By: Jeff Martin, Defense News

GRAPEVINE, Texas — The KC-135 refueling tanker and the C-130J airlifter will be the next two aircraft to be part of the U.S. Air Force’s predictive maintenance program — an effort by the service to meet maintenance needs before aircraft break down — according to Air Mobility Command’s logistics director.

The program is also meant to improve aircraft mission capability and availability.

“The bottom line is to get to where we are scheduling all of our maintenance, rather than reacting to the maintenance,” Brig. Gen. Steven Blaymaier, who oversees Air Mobility Command’s logistics, engineering and force protection, said in an interview at the 2018 Airlift Tanker Association symposium outside Dallas, Texas. “We want our units to achieve their mission-capable rates on a sustained basis.”

According to the latest available data, from fiscal 2017, the KC-135 fleet had, on average, a 74 percent mission-capable rate, and the C-130J fleet had a 77 percent mission-capable rate.

As for the rest of the mobility fleet, by that same data, the C-5M fleet stood at 60 percent, the C-130H fleet was at 73 percent and the C-17 fleet was at 84 percent mission capable.

The concept, known as conditions-based maintenance, has already rolled out to the C-5 fleet within AMC and to the B-1 fleet in Global Strike Command. The program uses algorithms based on reams of data to create models that predict when a part might break, rather than waiting for it to fail. It’s a standard practice in the commercial aviation industry that is now making its way into the Air Force.

Blaymaier said the KC-135 fleet will join the program in spring of 2019, and the C-130J fleet will follow in the summer. He added that the other aircraft in AMC’s fleet, such as the C-17 and KC-10, will eventually join the program.

“They’re all in work at their program offices right now,” he said. “What we learn from C-5 will be incorporated into the other aircraft.”

Blaymaier noted that the Air Force is modeling its effort after Delta Air Lines’ TechOps division’s procedures, and that the service was at the beginning, or “crawl stage,” of the process. He also said that Delta Air Lines took eight years to achieve the results it wanted, something the Air Force is working toward.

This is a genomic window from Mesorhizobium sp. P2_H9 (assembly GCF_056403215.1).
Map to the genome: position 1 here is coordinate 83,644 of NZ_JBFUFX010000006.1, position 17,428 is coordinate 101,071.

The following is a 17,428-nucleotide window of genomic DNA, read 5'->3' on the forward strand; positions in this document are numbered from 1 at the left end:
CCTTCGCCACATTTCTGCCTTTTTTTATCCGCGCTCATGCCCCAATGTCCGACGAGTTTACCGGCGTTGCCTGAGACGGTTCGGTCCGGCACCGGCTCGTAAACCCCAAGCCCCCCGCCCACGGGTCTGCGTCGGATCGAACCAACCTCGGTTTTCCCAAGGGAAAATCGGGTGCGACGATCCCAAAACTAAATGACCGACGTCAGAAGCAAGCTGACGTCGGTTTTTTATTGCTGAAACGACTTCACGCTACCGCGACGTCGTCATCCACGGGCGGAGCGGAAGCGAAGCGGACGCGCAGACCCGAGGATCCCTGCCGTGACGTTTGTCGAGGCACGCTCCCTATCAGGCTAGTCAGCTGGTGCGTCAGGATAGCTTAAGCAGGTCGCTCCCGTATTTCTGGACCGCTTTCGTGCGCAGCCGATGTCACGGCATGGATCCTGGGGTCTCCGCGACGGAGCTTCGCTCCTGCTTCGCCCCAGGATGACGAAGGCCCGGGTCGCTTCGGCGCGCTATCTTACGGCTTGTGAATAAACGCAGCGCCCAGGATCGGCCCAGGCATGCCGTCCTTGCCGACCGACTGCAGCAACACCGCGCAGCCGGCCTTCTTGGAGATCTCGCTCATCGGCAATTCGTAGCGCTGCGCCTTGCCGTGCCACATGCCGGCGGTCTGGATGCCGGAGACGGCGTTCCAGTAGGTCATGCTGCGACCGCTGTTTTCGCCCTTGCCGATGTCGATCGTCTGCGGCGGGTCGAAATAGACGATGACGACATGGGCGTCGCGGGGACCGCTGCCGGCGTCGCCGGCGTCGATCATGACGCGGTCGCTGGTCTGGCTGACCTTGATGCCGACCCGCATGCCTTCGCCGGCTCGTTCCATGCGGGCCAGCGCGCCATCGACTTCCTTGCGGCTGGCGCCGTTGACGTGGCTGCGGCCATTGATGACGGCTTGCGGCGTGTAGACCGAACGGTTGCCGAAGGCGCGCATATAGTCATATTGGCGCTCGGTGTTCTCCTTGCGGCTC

In September, Lt. Gen. Robert McMurray, commander of the Air Force Sustainment Center, told Defense News that the conditions-based maintenance program was critical to increasing the readiness of the Air Force’s aircraft.

“Given the aging fleet situation that we have, we probably need to be using data better to take care of it — which is a drive toward what most everyone right now is saying is the right way to manage fleet sustainment, which is through condition-based maintenance and data analytics,” he said at the time.

Another benefit Blaymaier described was that the service will be able to track maintenance needs by individual aircraft, rather than by a general fleetwide standard. That could reduce time in depots and increase mission-capable rates, a top priority of senior Pentagon leaders.

“As we move forward with conditions-based maintenance plus, [or CBM+], and predictive analytics, we’ll be able to know by tail number which parts are going to fail on certain aircraft,” he said. “It’ll be much more surgical [and] operational.”

Blaymaier added that while the transition to conditions-based maintenance might be a long journey, it would lead to huge benefits for the Air Force.

“Ultimately we want to achieve those aircraft availability standards that we established for each of our fleets that are required to meet our wartime taskings,” he said.